Ernan Haruvy, Associate Professor of Marketing, School of Management, University of Texas at Dallas, and Sandy Jap, Professor of Marketing, Goizueta Business School, Emory University
Journal of Marketing Research, Vol. 50, No. 2, April 2013, pp. 241-258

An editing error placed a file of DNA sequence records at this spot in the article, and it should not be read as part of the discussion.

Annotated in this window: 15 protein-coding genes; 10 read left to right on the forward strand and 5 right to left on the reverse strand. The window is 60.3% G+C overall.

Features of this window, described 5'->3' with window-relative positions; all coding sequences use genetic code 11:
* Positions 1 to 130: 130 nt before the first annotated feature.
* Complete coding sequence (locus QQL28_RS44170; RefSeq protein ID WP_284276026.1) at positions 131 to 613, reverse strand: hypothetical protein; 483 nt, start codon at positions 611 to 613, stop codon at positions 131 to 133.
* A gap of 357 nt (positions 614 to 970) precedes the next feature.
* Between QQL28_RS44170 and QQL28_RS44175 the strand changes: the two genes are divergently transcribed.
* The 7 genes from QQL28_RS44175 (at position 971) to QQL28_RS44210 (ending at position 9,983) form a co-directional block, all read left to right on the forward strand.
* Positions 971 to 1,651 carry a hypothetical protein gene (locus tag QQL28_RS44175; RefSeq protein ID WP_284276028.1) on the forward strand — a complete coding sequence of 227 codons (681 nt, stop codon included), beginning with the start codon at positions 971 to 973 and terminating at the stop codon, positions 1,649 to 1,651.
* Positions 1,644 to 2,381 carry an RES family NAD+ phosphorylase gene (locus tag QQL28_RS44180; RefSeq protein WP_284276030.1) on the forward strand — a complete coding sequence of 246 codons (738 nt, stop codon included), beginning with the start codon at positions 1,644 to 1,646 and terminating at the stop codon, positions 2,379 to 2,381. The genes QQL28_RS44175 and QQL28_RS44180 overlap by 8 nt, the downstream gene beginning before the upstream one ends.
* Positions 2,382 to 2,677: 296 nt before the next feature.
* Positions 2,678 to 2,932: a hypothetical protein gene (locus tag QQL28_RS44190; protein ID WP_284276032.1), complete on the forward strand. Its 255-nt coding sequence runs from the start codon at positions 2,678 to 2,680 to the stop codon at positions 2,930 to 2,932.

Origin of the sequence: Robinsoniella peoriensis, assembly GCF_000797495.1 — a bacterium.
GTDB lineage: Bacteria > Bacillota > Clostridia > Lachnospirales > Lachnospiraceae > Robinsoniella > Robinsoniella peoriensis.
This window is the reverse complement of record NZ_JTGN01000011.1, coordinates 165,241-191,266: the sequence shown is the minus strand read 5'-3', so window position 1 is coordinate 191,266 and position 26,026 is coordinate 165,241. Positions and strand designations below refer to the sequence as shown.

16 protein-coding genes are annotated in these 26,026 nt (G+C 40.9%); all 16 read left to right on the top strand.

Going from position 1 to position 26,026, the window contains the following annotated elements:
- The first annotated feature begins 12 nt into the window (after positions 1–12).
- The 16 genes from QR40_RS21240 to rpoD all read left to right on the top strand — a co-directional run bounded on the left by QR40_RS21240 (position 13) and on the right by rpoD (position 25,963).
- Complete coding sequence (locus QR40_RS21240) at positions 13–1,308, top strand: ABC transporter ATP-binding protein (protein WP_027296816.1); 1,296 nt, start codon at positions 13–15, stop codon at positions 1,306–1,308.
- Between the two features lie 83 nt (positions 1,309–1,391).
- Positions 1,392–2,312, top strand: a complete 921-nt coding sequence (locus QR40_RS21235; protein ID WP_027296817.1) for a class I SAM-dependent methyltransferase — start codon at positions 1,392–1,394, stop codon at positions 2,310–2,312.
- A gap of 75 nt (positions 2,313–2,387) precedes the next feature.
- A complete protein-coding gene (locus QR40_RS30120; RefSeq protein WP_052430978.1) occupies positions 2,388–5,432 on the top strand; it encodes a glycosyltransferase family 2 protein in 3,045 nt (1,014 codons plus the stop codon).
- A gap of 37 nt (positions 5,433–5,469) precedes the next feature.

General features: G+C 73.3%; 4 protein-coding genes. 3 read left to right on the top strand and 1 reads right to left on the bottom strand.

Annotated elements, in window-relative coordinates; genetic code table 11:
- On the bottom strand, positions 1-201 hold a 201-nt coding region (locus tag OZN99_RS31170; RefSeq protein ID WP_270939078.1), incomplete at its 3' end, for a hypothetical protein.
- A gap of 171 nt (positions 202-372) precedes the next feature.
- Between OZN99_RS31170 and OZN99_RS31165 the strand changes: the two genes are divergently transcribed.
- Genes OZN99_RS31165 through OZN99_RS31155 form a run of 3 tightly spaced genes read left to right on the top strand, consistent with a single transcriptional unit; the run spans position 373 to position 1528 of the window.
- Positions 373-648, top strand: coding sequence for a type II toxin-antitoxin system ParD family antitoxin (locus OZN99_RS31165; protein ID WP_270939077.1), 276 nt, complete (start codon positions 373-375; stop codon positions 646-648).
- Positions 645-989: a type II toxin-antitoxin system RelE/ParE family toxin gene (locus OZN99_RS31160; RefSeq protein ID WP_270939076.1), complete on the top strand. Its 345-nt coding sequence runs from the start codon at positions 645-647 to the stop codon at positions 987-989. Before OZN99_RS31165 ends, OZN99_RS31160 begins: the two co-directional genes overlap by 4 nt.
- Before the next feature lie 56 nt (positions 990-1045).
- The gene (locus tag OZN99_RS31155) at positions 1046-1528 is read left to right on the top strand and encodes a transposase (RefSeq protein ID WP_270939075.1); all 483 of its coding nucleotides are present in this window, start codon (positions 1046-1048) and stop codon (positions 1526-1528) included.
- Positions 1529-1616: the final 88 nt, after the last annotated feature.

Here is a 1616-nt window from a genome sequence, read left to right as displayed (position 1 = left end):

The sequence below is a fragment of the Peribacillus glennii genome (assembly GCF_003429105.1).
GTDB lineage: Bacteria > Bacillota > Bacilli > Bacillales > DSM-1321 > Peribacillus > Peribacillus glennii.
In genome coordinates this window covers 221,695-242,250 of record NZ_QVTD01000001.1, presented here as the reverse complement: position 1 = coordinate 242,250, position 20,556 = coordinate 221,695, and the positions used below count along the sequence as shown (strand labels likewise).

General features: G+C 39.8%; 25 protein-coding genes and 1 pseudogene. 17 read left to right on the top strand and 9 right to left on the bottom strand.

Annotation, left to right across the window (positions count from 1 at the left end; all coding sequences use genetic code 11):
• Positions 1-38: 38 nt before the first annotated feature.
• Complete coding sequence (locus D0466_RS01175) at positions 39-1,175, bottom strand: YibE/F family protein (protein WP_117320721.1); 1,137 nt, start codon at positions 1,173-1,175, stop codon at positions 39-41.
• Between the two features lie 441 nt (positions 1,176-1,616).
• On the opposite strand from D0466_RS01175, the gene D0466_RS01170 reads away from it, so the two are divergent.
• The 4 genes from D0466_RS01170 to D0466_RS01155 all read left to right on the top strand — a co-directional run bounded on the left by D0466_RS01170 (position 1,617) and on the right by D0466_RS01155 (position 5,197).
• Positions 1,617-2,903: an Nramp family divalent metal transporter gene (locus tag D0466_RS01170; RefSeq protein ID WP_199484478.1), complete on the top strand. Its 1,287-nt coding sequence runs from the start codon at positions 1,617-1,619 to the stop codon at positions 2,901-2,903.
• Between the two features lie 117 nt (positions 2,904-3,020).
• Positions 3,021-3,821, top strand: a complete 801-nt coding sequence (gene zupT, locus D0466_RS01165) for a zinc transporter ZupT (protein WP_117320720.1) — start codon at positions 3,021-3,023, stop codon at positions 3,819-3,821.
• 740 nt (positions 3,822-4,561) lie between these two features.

Abstract: Why do bidders in buyer-determined procurement auctions often bid above the lowest observed bid over the course of the auction? Are such bidding patterns meaningful? In this research, the authors propose that because bidders are differentiated in their value to the buyer and competition in these auctions is anonymous, bidders infer their potential quality advantage or disadvantage through their observation of competitive bids and incorporate this information into their responses and price bids. Using point-by-point bid data from two industrial procurement auctions, the authors show that bidders appear to be making inferences about their own implied quality differentials and adjust their bidding strategies and bidding aggression accordingly. Specifically, they find that high-quality bidders tend to be more aggressive in bidding against potentially higher-quality competition and less aggressive when bidding against potentially lower-quality competition. In contrast, low-quality bidders appear aggressive regardless of their implied quality in relation to the competition. The authors conclude with a discussion of implications for management and auction design.